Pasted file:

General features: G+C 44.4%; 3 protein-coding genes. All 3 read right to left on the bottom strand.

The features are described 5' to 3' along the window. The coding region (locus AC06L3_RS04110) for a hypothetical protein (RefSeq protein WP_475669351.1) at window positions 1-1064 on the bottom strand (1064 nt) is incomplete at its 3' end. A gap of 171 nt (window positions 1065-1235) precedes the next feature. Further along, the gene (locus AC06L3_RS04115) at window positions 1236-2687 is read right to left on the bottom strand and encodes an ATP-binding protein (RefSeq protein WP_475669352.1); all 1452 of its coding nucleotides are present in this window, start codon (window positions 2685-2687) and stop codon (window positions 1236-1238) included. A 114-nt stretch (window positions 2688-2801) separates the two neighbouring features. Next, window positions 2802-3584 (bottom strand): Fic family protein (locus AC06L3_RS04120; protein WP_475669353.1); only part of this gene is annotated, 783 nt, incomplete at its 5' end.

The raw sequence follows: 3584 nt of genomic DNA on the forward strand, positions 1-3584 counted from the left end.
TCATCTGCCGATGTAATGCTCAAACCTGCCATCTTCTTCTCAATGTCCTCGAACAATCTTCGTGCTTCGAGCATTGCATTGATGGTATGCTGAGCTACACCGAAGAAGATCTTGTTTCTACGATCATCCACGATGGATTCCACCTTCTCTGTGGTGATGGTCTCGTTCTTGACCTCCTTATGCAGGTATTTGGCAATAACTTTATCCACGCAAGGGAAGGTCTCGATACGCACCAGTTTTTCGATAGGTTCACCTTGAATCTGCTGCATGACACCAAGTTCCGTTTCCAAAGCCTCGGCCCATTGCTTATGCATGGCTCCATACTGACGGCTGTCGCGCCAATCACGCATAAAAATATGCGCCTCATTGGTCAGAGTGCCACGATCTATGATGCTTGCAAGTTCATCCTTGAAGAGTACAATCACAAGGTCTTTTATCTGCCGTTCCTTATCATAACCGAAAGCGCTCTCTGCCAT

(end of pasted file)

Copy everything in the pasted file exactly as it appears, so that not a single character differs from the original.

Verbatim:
General features: G+C 44.4%; 3 protein-coding genes. All 3 read right to left on the bottom strand.

The features are described 5' to 3' along the window. The coding region (locus AC06L3_RS04110) for a hypothetical protein (RefSeq protein WP_475669351.1) at window positions 1-1064 on the bottom strand (1064 nt) is incomplete at its 3' end. A gap of 171 nt (window positions 1065-1235) precedes the next feature. Further along, the gene (locus AC06L3_RS04115) at window positions 1236-2687 is read right to left on the bottom strand and encodes an ATP-binding protein (RefSeq protein WP_475669352.1); all 1452 of its coding nucleotides are present in this window, start codon (window positions 2685-2687) and stop codon (window positions 1236-1238) included. A 114-nt stretch (window positions 2688-2801) separates the two neighbouring features. Next, window positions 2802-3584 (bottom strand): Fic family protein (locus AC06L3_RS04120; protein WP_475669353.1); only part of this gene is annotated, 783 nt, incomplete at its 5' end.

The raw sequence follows: 3584 nt of genomic DNA on the forward strand, positions 1-3584 counted from the left end.
TCATCTGCCGATGTAATGCTCAAACCTGCCATCTTCTTCTCAATGTCCTCGAACAATCTTCGTGCTTCGAGCATTGCATTGATGGTATGCTGAGCTACACCGAAGAAGATCTTGTTTCTACGATCATCCACGATGGATTCCACCTTCTCTGTGGTGATGGTCTCGTTCTTGACCTCCTTATGCAGGTATTTGGCAATAACTTTATCCACGCAAGGGAAGGTCTCGATACGCACCAGTTTTTCGATAGGTTCACCTTGAATCTGCTGCATGACACCAAGTTCCGTTTCCAAAGCCTCGGCCCATTGCTTATGCATGGCTCCATACTGACGGCTGTCGCGCCAATCACGCATAAAAATATGCGCCTCATTGGTCAGAGTGCCACGATCTATGATGCTTGCAAGTTCATCCTTGAAGAGTACAATCACAAGGTCTTTTATCTGCCGTTCCTTATCATAACCGAAAGCGCTCTCTGCCAT